Multiple Sclerosis is close to being cured after a pioneering treatment was found to stop and even reverse the disease, scientists have said.
Results of a trial were hailed as remarkable, with the progression of the debilitating disease halted in almost all patients who had the treatment. A quarter of the MS sufferers had their condition effectively suppressed.
In the trial at the University of Ottawa in Canada, patients had aggressive chemotherapy combined with a transplant of their own cells. The chemotherapy destroyed the immune system instead of suppressing it as in standard treatment. It was then “reset” using blood stem cells.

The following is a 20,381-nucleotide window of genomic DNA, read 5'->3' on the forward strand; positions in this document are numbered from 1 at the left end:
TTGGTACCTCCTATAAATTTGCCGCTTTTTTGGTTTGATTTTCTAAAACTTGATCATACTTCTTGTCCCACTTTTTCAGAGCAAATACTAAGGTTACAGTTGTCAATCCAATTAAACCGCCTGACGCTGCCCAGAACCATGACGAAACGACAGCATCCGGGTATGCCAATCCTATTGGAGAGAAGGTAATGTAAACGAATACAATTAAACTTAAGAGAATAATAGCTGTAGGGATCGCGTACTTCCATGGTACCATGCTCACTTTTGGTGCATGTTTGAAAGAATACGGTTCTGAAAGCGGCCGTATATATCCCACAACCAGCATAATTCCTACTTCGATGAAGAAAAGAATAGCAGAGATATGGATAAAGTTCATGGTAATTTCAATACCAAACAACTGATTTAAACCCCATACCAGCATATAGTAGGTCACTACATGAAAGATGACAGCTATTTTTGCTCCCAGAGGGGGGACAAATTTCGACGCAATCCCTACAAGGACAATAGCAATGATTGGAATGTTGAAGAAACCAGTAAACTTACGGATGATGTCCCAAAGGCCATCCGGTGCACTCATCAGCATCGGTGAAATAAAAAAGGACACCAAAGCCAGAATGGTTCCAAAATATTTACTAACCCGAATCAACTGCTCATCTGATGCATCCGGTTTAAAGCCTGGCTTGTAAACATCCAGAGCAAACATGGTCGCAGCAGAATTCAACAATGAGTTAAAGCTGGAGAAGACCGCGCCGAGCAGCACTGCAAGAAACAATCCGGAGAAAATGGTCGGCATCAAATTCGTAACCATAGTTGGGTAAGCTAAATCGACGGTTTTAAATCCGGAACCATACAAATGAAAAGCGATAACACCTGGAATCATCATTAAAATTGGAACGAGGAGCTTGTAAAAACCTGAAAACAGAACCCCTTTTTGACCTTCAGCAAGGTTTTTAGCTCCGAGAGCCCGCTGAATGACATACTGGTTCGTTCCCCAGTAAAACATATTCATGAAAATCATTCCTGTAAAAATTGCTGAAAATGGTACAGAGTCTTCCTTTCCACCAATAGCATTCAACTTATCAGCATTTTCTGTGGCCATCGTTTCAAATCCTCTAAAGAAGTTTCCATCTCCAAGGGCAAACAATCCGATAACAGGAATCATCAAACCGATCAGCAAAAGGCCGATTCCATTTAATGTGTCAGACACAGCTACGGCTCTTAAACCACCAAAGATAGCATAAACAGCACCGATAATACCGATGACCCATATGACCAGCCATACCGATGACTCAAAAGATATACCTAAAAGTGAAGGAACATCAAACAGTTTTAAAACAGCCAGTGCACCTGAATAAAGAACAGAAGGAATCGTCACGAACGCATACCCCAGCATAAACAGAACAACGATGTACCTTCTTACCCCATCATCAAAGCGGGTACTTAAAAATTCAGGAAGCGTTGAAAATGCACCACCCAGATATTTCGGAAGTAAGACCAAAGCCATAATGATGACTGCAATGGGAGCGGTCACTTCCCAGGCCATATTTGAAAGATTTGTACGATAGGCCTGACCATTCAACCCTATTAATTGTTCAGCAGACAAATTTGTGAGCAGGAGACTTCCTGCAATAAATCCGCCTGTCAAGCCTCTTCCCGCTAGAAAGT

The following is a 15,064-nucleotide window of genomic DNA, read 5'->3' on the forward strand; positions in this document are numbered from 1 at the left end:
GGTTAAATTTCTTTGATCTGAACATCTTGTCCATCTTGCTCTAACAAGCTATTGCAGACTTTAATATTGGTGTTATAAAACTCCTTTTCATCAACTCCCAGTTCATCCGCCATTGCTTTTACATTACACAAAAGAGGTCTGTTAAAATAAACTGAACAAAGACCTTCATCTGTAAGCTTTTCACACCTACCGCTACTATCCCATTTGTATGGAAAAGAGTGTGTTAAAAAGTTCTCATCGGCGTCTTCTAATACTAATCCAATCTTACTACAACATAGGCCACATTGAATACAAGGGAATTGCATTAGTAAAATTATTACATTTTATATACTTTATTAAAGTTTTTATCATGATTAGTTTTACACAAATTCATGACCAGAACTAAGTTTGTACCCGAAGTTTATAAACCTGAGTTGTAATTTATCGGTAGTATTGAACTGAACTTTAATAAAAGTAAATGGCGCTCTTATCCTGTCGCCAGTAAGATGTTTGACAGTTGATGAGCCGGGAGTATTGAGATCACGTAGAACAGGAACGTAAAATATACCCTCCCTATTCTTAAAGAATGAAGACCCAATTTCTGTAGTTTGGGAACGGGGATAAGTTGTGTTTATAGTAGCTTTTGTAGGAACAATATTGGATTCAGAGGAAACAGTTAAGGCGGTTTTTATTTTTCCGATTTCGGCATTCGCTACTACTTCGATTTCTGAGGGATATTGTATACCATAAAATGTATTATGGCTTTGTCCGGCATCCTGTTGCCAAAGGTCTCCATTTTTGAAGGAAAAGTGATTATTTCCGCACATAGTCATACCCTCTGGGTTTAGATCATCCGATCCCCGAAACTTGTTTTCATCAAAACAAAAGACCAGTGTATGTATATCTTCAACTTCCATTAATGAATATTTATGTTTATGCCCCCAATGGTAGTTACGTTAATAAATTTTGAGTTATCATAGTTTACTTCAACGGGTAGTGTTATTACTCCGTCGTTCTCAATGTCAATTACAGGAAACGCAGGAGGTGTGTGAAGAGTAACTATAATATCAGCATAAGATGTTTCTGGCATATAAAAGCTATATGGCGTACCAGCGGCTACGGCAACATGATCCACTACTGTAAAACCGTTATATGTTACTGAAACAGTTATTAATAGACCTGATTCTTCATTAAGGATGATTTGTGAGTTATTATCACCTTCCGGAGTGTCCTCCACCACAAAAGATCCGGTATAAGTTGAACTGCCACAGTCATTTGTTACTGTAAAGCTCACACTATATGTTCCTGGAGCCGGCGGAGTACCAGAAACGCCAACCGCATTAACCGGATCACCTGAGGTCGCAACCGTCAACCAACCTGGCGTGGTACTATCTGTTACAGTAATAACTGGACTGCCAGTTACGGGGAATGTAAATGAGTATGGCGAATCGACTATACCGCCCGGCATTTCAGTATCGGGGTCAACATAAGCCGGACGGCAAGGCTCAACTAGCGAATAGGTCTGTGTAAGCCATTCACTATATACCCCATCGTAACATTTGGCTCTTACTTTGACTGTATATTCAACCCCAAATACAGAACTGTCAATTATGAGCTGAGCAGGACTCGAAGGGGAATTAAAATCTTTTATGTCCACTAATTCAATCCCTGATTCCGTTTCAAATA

The new technique is not without risk. Of the 24 patients treated, one died as a consequence, and the study was too small to assess the true dangers. Even so, the treatment was described as a breakthrough therapy which was “close to being curative”.
MS is a chronic inflammatory disease of the central nervous system. It is caused when the immune system attacks the body and can result in vision problems, memory loss, dizziness, fatigue and spasms. In severe cases it can lead to paralysis.